The other thing to consider is that every single vehicle sold and driven on our highways have been “certified” as meeting the federal minimum standards. That includes all 10 million Toyota vehicles recalled for acceleration safety defects. It includes all of the Ford Pintos with defective fuel systems. It includes all Ford Explorers with stability defects. It includes all side-saddle pickup trucks with unguarded fuel tanks.

    Millions of vehicles are recalled each year for a variety of safety defects… and all of these vehicles were certified by their manufactuers as complying with the minimum standards.

  3. Brom says:
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    My father received a notice from Toyota about a month ago that due to ECM (Engine Control Module) defects in “soldering and varistor cracks”, the engine may not start, may have “harsh shifting”, or engine could stop while driving. This is for a Corolla Matrix. He did not have a chance to repair, and the notice shows no urgency.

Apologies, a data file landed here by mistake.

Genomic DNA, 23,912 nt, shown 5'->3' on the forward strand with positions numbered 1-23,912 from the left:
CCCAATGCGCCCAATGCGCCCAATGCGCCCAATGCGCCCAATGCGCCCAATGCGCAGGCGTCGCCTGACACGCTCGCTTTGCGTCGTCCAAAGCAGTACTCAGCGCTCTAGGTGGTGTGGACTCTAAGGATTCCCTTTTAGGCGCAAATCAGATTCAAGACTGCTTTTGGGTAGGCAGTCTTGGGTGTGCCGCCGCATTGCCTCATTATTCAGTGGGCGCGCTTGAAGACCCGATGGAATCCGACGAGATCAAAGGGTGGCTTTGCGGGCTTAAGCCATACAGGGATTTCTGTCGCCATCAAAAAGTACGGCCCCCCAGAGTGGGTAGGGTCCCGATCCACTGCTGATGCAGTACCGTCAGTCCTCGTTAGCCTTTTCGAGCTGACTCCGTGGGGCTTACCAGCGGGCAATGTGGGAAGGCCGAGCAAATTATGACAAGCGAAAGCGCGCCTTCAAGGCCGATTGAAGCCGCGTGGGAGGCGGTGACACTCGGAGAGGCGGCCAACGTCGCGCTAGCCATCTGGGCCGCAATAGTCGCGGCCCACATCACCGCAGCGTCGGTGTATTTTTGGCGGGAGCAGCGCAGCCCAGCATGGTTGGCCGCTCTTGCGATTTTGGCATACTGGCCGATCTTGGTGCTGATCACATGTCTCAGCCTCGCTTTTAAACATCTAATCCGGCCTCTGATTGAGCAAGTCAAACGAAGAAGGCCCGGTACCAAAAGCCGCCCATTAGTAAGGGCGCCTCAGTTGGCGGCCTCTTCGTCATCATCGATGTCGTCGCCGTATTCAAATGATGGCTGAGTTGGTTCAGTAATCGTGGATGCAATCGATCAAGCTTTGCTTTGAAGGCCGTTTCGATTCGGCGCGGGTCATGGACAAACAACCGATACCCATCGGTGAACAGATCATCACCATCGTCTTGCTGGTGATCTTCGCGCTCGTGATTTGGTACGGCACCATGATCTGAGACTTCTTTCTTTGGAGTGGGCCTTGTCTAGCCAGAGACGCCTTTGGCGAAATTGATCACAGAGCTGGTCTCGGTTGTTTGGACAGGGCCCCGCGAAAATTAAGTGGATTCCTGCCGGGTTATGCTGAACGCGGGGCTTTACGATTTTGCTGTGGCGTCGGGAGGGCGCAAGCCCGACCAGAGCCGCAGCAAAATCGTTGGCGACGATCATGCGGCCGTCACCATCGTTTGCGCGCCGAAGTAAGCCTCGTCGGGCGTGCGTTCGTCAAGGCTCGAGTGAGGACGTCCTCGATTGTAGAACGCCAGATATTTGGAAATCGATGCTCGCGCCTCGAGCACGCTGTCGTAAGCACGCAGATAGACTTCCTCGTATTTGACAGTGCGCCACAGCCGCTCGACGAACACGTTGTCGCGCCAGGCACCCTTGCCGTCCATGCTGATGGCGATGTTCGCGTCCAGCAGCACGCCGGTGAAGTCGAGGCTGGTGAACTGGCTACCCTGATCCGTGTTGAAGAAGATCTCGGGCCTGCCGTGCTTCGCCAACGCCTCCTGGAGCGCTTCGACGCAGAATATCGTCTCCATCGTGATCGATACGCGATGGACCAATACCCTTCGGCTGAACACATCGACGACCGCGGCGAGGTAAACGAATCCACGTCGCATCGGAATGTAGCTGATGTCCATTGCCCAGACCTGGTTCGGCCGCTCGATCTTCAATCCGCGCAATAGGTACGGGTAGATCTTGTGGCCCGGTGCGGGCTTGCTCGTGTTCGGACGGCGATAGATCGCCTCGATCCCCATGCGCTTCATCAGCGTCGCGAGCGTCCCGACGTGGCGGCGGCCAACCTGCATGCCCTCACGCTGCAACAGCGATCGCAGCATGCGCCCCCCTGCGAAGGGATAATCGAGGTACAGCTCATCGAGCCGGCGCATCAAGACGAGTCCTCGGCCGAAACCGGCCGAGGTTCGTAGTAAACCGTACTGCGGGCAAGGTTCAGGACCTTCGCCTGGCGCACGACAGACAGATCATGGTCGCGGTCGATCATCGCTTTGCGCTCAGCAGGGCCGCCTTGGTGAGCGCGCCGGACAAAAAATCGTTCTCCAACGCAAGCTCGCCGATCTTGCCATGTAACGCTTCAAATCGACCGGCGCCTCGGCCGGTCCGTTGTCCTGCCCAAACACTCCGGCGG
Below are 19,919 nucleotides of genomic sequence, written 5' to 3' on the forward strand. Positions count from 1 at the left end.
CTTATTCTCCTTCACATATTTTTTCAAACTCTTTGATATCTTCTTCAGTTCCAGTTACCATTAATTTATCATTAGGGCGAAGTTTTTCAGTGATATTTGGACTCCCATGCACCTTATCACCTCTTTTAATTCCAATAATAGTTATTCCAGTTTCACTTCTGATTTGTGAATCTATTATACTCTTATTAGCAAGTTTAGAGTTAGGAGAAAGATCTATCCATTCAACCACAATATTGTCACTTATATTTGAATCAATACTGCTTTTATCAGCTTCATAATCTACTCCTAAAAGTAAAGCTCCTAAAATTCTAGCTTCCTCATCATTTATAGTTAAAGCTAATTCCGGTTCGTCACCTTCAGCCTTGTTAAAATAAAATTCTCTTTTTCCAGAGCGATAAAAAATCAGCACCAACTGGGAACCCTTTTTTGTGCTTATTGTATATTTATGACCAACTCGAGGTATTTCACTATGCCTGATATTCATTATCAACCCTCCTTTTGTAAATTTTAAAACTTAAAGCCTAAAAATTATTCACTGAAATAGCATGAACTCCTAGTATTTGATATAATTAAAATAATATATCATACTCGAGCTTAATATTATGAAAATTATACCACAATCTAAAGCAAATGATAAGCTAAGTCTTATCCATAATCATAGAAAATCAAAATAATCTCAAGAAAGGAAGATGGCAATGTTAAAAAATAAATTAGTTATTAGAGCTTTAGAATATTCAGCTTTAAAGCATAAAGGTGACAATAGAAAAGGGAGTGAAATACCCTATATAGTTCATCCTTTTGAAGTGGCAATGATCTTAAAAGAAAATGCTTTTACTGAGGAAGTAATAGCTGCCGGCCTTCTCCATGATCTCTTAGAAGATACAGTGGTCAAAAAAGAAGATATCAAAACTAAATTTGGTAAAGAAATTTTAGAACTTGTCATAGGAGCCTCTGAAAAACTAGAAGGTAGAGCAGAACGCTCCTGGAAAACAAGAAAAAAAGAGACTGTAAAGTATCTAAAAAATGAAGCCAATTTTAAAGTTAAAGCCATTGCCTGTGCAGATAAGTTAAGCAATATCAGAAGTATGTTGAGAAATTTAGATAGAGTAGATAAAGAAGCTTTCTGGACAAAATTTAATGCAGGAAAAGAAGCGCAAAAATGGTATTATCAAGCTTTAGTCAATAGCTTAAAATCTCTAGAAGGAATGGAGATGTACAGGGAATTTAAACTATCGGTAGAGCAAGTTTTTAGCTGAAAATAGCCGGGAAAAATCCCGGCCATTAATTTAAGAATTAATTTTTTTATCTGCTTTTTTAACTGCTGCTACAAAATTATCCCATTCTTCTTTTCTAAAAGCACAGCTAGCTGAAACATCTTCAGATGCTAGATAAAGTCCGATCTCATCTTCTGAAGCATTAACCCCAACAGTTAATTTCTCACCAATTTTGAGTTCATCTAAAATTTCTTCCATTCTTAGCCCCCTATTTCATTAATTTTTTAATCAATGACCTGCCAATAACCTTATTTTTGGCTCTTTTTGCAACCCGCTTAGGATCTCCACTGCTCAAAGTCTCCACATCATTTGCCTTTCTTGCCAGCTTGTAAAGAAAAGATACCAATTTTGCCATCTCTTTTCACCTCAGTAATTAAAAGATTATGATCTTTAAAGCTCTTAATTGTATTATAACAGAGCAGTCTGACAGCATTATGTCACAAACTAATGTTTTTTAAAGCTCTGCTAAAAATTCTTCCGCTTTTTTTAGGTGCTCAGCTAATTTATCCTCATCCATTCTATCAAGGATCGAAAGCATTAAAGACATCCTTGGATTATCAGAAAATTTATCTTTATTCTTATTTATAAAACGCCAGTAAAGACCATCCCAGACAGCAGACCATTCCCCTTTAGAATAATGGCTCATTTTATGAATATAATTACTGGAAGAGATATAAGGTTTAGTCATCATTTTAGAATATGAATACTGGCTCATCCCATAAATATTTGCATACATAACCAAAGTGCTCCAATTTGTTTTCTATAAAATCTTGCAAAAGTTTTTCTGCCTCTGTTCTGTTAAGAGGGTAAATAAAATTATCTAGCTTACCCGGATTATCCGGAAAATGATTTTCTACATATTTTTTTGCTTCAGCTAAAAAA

No mention of SUA in the notice, but being an electrical engineer, it is obvious to me that if anything goes wrong with the ECM, there can also be a probability of SUA. It should be rather simple to reverse engineer the ECM and determine if these conditions can result in SUA.

    My father had an SUA accident this week (sole occupant) in this vehicle. The vehicle accelerated and he could not stop it, and it hit a wall. Airbags did not go off, but he hit the steering wheel hard. It then jumped into reverse and started going backwards and he was doing “doughnuts” in the middle of the street, indicating the engine was at full rev, until he hit a parked car with three occupants. All four were taken to emergency and discharged. However my father being 97 years old is now in agonizing chest and back pain for the past 4 days.

    Please advise. Location is San Diego.